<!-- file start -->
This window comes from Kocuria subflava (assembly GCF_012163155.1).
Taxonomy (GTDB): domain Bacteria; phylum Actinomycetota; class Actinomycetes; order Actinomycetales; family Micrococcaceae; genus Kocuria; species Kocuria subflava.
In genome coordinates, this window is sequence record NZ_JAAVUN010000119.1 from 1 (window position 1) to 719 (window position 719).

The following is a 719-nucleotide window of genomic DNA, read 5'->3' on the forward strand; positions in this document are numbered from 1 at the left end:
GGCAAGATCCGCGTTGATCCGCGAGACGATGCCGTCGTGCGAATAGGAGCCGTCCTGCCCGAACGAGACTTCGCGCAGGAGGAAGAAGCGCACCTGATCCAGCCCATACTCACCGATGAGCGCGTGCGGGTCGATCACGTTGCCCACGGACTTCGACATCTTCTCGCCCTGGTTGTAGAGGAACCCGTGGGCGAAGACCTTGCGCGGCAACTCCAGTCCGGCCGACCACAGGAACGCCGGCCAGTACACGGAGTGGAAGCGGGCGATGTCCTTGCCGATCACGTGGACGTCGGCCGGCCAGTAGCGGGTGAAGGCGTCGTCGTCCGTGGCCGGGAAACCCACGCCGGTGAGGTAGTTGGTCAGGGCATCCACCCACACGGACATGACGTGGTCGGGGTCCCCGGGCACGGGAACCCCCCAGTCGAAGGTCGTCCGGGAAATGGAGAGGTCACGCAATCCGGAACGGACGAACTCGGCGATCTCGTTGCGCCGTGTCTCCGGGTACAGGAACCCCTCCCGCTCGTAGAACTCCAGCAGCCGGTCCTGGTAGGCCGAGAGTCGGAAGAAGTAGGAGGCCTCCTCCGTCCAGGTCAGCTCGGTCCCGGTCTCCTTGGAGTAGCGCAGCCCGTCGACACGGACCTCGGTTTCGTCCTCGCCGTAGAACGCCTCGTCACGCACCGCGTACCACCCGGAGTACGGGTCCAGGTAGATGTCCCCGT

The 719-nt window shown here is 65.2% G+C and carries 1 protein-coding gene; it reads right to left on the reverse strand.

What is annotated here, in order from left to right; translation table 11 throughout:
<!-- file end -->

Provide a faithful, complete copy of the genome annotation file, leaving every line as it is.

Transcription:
This window comes from Kocuria subflava (assembly GCF_012163155.1).
Taxonomy (GTDB): domain Bacteria; phylum Actinomycetota; class Actinomycetes; order Actinomycetales; family Micrococcaceae; genus Kocuria; species Kocuria subflava.
In genome coordinates, this window is sequence record NZ_JAAVUN010000119.1 from 1 (window position 1) to 719 (window position 719).

The following is a 719-nucleotide window of genomic DNA, read 5'->3' on the forward strand; positions in this document are numbered from 1 at the left end:
GGCAAGATCCGCGTTGATCCGCGAGACGATGCCGTCGTGCGAATAGGAGCCGTCCTGCCCGAACGAGACTTCGCGCAGGAGGAAGAAGCGCACCTGATCCAGCCCATACTCACCGATGAGCGCGTGCGGGTCGATCACGTTGCCCACGGACTTCGACATCTTCTCGCCCTGGTTGTAGAGGAACCCGTGGGCGAAGACCTTGCGCGGCAACTCCAGTCCGGCCGACCACAGGAACGCCGGCCAGTACACGGAGTGGAAGCGGGCGATGTCCTTGCCGATCACGTGGACGTCGGCCGGCCAGTAGCGGGTGAAGGCGTCGTCGTCCGTGGCCGGGAAACCCACGCCGGTGAGGTAGTTGGTCAGGGCATCCACCCACACGGACATGACGTGGTCGGGGTCCCCGGGCACGGGAACCCCCCAGTCGAAGGTCGTCCGGGAAATGGAGAGGTCACGCAATCCGGAACGGACGAACTCGGCGATCTCGTTGCGCCGTGTCTCCGGGTACAGGAACCCCTCCCGCTCGTAGAACTCCAGCAGCCGGTCCTGGTAGGCCGAGAGTCGGAAGAAGTAGGAGGCCTCCTCCGTCCAGGTCAGCTCGGTCCCGGTCTCCTTGGAGTAGCGCAGCCCGTCGACACGGACCTCGGTTTCGTCCTCGCCGTAGAACGCCTCGTCACGCACCGCGTACCACCCGGAGTACGGGTCCAGGTAGATGTCCCCGT

The 719-nt window shown here is 65.2% G+C and carries 1 protein-coding gene; it reads right to left on the reverse strand.

What is annotated here, in order from left to right; translation table 11 throughout: